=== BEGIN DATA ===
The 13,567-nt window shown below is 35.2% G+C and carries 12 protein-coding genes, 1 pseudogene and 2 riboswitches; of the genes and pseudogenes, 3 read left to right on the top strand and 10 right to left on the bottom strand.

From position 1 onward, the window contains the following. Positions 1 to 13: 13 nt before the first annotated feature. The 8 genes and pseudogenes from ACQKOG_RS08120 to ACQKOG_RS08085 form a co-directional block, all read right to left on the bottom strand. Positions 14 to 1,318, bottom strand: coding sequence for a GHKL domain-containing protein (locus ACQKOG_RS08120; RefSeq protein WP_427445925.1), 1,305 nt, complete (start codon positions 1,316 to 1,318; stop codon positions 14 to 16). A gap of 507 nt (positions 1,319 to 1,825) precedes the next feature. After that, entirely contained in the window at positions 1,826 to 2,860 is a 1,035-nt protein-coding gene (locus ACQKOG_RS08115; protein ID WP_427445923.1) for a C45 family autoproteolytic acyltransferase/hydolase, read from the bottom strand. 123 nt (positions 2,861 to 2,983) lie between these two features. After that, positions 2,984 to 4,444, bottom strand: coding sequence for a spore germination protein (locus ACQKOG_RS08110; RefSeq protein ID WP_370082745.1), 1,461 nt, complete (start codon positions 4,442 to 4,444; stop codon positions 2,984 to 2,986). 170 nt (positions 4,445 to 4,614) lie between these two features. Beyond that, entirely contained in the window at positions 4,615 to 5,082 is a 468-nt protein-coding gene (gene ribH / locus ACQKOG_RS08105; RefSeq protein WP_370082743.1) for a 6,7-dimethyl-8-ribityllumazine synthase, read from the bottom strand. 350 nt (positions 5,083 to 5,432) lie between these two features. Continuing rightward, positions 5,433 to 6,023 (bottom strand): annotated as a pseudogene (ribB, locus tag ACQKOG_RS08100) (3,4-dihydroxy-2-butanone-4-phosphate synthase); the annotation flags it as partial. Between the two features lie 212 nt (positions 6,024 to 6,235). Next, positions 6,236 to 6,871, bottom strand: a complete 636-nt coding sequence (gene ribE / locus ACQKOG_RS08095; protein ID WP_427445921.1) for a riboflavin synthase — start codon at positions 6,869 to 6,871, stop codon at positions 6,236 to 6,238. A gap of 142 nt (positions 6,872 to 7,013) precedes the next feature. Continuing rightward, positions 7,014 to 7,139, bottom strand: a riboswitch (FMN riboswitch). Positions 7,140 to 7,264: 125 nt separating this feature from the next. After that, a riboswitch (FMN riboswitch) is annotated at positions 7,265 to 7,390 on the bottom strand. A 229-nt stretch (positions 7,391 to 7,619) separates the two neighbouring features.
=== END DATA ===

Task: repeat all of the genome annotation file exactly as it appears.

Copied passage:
The 13,567-nt window shown below is 35.2% G+C and carries 12 protein-coding genes, 1 pseudogene and 2 riboswitches; of the genes and pseudogenes, 3 read left to right on the top strand and 10 right to left on the bottom strand.

From position 1 onward, the window contains the following. Positions 1 to 13: 13 nt before the first annotated feature. The 8 genes and pseudogenes from ACQKOG_RS08120 to ACQKOG_RS08085 form a co-directional block, all read right to left on the bottom strand. Positions 14 to 1,318, bottom strand: coding sequence for a GHKL domain-containing protein (locus ACQKOG_RS08120; RefSeq protein WP_427445925.1), 1,305 nt, complete (start codon positions 1,316 to 1,318; stop codon positions 14 to 16). A gap of 507 nt (positions 1,319 to 1,825) precedes the next feature. After that, entirely contained in the window at positions 1,826 to 2,860 is a 1,035-nt protein-coding gene (locus ACQKOG_RS08115; protein ID WP_427445923.1) for a C45 family autoproteolytic acyltransferase/hydolase, read from the bottom strand. 123 nt (positions 2,861 to 2,983) lie between these two features. After that, positions 2,984 to 4,444, bottom strand: coding sequence for a spore germination protein (locus ACQKOG_RS08110; RefSeq protein ID WP_370082745.1), 1,461 nt, complete (start codon positions 4,442 to 4,444; stop codon positions 2,984 to 2,986). 170 nt (positions 4,445 to 4,614) lie between these two features. Beyond that, entirely contained in the window at positions 4,615 to 5,082 is a 468-nt protein-coding gene (gene ribH / locus ACQKOG_RS08105; RefSeq protein WP_370082743.1) for a 6,7-dimethyl-8-ribityllumazine synthase, read from the bottom strand. 350 nt (positions 5,083 to 5,432) lie between these two features. Continuing rightward, positions 5,433 to 6,023 (bottom strand): annotated as a pseudogene (ribB, locus tag ACQKOG_RS08100) (3,4-dihydroxy-2-butanone-4-phosphate synthase); the annotation flags it as partial. Between the two features lie 212 nt (positions 6,024 to 6,235). Next, positions 6,236 to 6,871, bottom strand: a complete 636-nt coding sequence (gene ribE / locus ACQKOG_RS08095; protein ID WP_427445921.1) for a riboflavin synthase — start codon at positions 6,869 to 6,871, stop codon at positions 6,236 to 6,238. A gap of 142 nt (positions 6,872 to 7,013) precedes the next feature. Continuing rightward, positions 7,014 to 7,139, bottom strand: a riboswitch (FMN riboswitch). Positions 7,140 to 7,264: 125 nt separating this feature from the next. After that, a riboswitch (FMN riboswitch) is annotated at positions 7,265 to 7,390 on the bottom strand. A 229-nt stretch (positions 7,391 to 7,619) separates the two neighbouring features.